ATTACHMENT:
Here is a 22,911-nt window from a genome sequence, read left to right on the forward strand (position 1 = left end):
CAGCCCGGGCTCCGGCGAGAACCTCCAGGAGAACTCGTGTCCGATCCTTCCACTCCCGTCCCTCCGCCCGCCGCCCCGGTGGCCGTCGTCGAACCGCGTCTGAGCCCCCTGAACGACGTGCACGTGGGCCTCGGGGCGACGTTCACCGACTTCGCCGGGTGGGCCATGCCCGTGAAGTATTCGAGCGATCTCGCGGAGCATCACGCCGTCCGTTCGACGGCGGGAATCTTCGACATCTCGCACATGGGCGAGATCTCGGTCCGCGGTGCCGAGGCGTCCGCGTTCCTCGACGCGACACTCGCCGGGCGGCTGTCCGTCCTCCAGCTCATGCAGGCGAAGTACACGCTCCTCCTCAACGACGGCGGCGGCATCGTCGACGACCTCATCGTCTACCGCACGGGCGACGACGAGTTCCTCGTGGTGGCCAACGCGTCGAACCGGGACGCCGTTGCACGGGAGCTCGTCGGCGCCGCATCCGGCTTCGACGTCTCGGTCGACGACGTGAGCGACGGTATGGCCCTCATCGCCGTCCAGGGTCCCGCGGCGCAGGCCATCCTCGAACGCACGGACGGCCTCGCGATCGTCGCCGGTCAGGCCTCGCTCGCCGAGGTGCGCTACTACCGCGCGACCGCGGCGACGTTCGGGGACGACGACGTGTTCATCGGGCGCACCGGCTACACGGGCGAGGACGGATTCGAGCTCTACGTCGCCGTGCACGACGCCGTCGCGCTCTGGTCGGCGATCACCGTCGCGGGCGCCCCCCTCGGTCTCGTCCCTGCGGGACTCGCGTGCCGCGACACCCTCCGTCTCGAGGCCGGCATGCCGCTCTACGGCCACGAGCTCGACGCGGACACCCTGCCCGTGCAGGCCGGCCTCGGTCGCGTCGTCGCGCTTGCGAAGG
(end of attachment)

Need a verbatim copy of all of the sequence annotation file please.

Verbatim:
Here is a 22,911-nt window from a genome sequence, read left to right on the forward strand (position 1 = left end):
CAGCCCGGGCTCCGGCGAGAACCTCCAGGAGAACTCGTGTCCGATCCTTCCACTCCCGTCCCTCCGCCCGCCGCCCCGGTGGCCGTCGTCGAACCGCGTCTGAGCCCCCTGAACGACGTGCACGTGGGCCTCGGGGCGACGTTCACCGACTTCGCCGGGTGGGCCATGCCCGTGAAGTATTCGAGCGATCTCGCGGAGCATCACGCCGTCCGTTCGACGGCGGGAATCTTCGACATCTCGCACATGGGCGAGATCTCGGTCCGCGGTGCCGAGGCGTCCGCGTTCCTCGACGCGACACTCGCCGGGCGGCTGTCCGTCCTCCAGCTCATGCAGGCGAAGTACACGCTCCTCCTCAACGACGGCGGCGGCATCGTCGACGACCTCATCGTCTACCGCACGGGCGACGACGAGTTCCTCGTGGTGGCCAACGCGTCGAACCGGGACGCCGTTGCACGGGAGCTCGTCGGCGCCGCATCCGGCTTCGACGTCTCGGTCGACGACGTGAGCGACGGTATGGCCCTCATCGCCGTCCAGGGTCCCGCGGCGCAGGCCATCCTCGAACGCACGGACGGCCTCGCGATCGTCGCCGGTCAGGCCTCGCTCGCCGAGGTGCGCTACTACCGCGCGACCGCGGCGACGTTCGGGGACGACGACGTGTTCATCGGGCGCACCGGCTACACGGGCGAGGACGGATTCGAGCTCTACGTCGCCGTGCACGACGCCGTCGCGCTCTGGTCGGCGATCACCGTCGCGGGCGCCCCCCTCGGTCTCGTCCCTGCGGGACTCGCGTGCCGCGACACCCTCCGTCTCGAGGCCGGCATGCCGCTCTACGGCCACGAGCTCGACGCGGACACCCTGCCCGTGCAGGCCGGCCTCGGTCGCGTCGTCGCGCTTGCGAAGG